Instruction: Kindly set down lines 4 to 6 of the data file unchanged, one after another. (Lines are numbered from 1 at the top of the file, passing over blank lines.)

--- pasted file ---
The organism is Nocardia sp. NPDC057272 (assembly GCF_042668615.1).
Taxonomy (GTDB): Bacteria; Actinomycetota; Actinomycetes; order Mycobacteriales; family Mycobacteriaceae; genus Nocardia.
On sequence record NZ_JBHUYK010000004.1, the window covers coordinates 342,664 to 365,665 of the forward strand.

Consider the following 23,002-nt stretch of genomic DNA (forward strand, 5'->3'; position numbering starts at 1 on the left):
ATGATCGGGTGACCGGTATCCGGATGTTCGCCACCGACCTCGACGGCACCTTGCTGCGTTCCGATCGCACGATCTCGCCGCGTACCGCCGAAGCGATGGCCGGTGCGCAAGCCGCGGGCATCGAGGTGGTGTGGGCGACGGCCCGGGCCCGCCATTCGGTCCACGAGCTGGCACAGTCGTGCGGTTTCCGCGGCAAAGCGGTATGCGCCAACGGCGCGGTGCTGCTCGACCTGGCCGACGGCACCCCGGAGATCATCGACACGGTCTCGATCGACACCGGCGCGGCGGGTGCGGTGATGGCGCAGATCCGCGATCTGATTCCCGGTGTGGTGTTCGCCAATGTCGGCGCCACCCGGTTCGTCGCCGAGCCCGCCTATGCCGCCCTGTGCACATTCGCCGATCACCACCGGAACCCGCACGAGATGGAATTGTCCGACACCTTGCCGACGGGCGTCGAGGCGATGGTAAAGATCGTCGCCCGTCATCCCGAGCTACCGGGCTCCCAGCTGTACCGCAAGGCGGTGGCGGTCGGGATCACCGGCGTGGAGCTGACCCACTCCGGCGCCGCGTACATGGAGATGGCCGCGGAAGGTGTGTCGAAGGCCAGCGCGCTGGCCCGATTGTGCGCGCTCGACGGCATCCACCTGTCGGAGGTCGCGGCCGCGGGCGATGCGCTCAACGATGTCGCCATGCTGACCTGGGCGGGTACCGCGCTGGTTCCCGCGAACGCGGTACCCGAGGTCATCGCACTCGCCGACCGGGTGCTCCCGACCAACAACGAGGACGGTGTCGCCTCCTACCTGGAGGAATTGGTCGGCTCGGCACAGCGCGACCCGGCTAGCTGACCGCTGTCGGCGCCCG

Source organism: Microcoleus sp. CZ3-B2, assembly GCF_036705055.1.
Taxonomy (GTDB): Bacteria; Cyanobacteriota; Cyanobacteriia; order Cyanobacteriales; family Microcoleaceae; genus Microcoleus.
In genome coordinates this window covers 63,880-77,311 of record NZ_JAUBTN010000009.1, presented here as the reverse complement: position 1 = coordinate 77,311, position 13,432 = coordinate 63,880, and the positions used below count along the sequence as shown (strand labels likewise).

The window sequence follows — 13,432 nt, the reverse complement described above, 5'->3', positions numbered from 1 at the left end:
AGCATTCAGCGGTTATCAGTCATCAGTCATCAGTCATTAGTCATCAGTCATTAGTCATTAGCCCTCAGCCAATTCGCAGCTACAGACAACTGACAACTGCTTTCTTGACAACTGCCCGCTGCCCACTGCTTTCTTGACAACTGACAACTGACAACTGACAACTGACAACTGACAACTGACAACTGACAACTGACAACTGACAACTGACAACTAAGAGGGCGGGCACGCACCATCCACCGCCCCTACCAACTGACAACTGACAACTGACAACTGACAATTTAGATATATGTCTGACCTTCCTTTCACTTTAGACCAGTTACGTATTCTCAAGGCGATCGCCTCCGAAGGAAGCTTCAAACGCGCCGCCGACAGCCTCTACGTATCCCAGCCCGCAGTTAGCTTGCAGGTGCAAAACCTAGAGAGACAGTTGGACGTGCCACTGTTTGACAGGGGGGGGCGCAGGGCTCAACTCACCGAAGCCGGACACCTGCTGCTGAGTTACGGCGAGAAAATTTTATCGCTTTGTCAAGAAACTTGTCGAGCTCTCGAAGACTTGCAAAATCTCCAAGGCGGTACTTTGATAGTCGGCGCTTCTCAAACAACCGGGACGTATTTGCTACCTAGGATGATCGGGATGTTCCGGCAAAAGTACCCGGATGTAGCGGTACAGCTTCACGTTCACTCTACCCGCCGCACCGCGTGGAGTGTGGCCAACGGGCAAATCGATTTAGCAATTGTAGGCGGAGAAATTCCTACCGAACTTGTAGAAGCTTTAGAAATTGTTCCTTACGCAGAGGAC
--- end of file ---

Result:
Consider the following 23,002-nt stretch of genomic DNA (forward strand, 5'->3'; position numbering starts at 1 on the left):
ATGATCGGGTGACCGGTATCCGGATGTTCGCCACCGACCTCGACGGCACCTTGCTGCGTTCCGATCGCACGATCTCGCCGCGTACCGCCGAAGCGATGGCCGGTGCGCAAGCCGCGGGCATCGAGGTGGTGTGGGCGACGGCCCGGGCCCGCCATTCGGTCCACGAGCTGGCACAGTCGTGCGGTTTCCGCGGCAAAGCGGTATGCGCCAACGGCGCGGTGCTGCTCGACCTGGCCGACGGCACCCCGGAGATCATCGACACGGTCTCGATCGACACCGGCGCGGCGGGTGCGGTGATGGCGCAGATCCGCGATCTGATTCCCGGTGTGGTGTTCGCCAATGTCGGCGCCACCCGGTTCGTCGCCGAGCCCGCCTATGCCGCCCTGTGCACATTCGCCGATCACCACCGGAACCCGCACGAGATGGAATTGTCCGACACCTTGCCGACGGGCGTCGAGGCGATGGTAAAGATCGTCGCCCGTCATCCCGAGCTACCGGGCTCCCAGCTGTACCGCAAGGCGGTGGCGGTCGGGATCACCGGCGTGGAGCTGACCCACTCCGGCGCCGCGTACATGGAGATGGCCGCGGAAGGTGTGTCGAAGGCCAGCGCGCTGGCCCGATTGTGCGCGCTCGACGGCATCCACCTGTCGGAGGTCGCGGCCGCGGGCGATGCGCTCAACGATGTCGCCATGCTGACCTGGGCGGGTACCGCGCTGGTTCCCGCGAACGCGGTACCCGAGGTCATCGCACTCGCCGACCGGGTGCTCCCGACCAACAACGAGGACGGTGTCGCCTCCTACCTGGAGGAATTGGTCGGCTCGGCACAGCGCGACCCGGCTAGCTGACCGCTGTCGGCGCCCG

Source organism: Microcoleus sp. CZ3-B2, assembly GCF_036705055.1.